XML extensions on the soIid base oI IibxmI2 and extends the Ieature set adding SimpIeXML and XMLReader
support.
At Iast but not Ieast, we have many other interesting extensions, the mnoGoSearch search engine Iunctions,
the IRC Gateway Iunctions, many compression utiIities (gzip, bz2, zip), caIendar conversion, transIation...
As you can see this page is not enough to Iist aII the Ieatures and beneIits PHP can oIIer. Read on in the
sections about instaIIing PHP, and see the Iunction reIerence part Ior expIanation oI the extensions mentioned
here.
Asimple tutorial
Here we wouId Iike to show the very basics oI PHP in a short, simpIe tutoriaI. This text onIy deaIs with
dynamic web page creation with PHP, though PHP is not onIy capabIe oI creating web pages. See the section
titIed What can PHP do Ior more inIormation.
PHP-enabIed web pages are treated just Iike reguIar HTML pages and you can create and edit them the same
way you normaIIy create reguIar HTML pages.
What do I need?
In this tutoriaI we assume that your server has activated support Ior PHP and that aII IiIes ending in .php are
handIed by PHP. On most servers, this is the deIauIt extension Ior PHP IiIes, but ask your server administrator
to be sure. II your server supports PHP, then you do not need to do anything. Just create your .php IiIes, put
them in your web directory and the server wiII automaticaIIy parse them Ior you. There is no need to compiIe
anything nor do you need to instaII any extra tooIs. Think oI these PHP-enabIed IiIes as simpIe HTML IiIes
with a whoIe new IamiIy oI magicaI tags that Iet you do aII sorts oI things. Most web hosts oIIer PHP support,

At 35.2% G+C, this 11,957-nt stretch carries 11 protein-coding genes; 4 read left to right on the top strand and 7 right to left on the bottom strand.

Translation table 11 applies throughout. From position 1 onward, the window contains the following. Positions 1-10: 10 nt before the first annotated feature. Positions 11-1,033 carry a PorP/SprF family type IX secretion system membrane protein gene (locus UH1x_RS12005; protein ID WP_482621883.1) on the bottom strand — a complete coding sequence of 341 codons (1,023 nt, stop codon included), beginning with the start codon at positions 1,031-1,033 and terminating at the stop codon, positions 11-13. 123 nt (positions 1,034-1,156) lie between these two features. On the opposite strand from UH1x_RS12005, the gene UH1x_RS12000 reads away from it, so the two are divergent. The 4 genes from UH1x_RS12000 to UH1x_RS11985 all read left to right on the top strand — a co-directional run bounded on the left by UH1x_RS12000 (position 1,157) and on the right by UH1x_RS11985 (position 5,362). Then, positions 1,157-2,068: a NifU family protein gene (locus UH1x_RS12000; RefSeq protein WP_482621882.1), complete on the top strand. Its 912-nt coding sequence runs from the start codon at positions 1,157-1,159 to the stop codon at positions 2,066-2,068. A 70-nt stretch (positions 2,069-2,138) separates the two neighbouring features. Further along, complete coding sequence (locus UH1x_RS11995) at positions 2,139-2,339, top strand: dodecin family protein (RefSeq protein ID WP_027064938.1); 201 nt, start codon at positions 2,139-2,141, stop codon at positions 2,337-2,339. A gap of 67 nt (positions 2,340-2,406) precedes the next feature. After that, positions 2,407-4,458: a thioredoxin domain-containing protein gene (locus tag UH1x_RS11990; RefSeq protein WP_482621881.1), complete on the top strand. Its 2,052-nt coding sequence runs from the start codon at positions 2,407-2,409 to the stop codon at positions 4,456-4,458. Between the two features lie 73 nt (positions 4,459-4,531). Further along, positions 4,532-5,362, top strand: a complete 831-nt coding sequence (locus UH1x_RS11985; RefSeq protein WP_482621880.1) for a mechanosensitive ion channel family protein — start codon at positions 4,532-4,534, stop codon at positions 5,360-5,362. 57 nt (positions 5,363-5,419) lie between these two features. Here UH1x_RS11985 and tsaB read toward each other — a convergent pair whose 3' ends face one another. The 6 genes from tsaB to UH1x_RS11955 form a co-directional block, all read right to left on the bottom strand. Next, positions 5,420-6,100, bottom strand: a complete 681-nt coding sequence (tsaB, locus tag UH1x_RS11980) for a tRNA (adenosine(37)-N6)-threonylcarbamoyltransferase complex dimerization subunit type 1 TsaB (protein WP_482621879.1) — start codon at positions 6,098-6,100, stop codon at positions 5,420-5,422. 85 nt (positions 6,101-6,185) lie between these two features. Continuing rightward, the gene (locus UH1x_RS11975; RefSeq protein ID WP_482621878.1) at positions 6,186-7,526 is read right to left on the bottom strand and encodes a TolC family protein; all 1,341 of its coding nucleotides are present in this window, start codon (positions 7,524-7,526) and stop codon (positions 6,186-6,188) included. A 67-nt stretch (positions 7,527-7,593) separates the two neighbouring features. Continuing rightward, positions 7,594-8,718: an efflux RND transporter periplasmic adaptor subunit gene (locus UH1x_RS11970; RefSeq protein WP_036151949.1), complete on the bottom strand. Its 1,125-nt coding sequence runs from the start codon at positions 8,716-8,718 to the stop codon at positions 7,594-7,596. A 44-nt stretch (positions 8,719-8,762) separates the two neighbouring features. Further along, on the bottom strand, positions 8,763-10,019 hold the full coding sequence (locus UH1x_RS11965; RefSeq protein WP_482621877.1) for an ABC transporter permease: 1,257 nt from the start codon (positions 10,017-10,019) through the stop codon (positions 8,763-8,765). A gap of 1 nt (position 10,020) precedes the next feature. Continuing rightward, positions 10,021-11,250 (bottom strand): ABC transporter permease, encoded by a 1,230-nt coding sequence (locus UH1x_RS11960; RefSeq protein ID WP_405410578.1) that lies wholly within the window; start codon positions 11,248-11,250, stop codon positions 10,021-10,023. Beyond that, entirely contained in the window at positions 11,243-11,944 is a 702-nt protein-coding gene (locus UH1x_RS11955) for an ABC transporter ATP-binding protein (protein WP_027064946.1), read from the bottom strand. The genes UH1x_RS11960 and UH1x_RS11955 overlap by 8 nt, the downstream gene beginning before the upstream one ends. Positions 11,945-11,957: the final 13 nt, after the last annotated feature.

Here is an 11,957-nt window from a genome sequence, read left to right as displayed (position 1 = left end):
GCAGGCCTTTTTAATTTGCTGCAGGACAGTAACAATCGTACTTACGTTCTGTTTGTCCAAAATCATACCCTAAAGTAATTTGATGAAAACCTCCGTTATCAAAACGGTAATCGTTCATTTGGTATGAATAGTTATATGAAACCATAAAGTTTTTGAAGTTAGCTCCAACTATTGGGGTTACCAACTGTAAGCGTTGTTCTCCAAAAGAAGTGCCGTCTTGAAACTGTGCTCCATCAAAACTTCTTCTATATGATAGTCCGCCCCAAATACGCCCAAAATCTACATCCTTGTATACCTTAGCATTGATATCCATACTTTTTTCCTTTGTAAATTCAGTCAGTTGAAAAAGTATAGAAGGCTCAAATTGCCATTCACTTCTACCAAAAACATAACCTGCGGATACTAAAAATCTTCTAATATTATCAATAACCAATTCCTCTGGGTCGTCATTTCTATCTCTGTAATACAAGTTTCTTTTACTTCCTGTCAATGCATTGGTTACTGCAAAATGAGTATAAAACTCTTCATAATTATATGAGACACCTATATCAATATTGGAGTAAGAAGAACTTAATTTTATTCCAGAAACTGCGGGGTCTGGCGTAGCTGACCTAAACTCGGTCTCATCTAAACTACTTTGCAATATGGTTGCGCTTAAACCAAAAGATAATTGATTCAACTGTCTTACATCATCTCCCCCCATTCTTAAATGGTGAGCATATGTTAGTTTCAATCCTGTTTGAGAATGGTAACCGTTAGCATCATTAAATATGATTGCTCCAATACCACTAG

but iI your host does not, consider reading the PHP Links section Ior resources on Iinding PHP enabIed web
hosts.
Let us say you want to save precious bandwidth and deveIop IocaIIy. In this case, you wiII want to instaII a
web server, such as Apache, and oI course PHP. You wiII most IikeIy want to instaII a database as weII,
such as MySQL.
You can either instaII these individuaIIy or choose a simpIer way. Our manuaI has instaIIation instructions Ior
PHP (assuming you aIready have some web server set up). In case you have probIems with instaIIing PHP
yourseII, we wouId suggest you ask your questions on our instaIIation maiIing Iist. II you choose to go on
the simpIer route, then Iocate a pre-conIigured package Ior your operating system, which automaticaIIy
instaIIs aII oI these with just a Iew mouse cIicks. It is easy to setup a web server with PHP support on any
operating system, incIuding MacOSX, Linux and Windows. On Linux, you may Iind rpmIind and PBone
heIpIuI Ior Iocating RPMs. You may aIso want to visit apt-get to Iind
Your first PHP-enabled page
Create a IiIe named hello.php and put it in your web server's root directory (DOCUMENTROOT) with the
IoIIowing content:
Example 2.1. Our first PHP script: "#$$%&'"'
<html>
<head>
<title>PHP Test</title>
</head>
<body>
<?php echo '<p>Hello World</p>'; ?>
</body>
</html>
Use your browser to access the IiIe with your web server's URL, ending with the "/heIIo.php" IiIe reIerence.
When deveIoping IocaIIy this URL wiII be something Iike http.localhosthello.php or
http.127.0.0.1hello.php but this depends on the web server's conIiguration. II everything is conIigured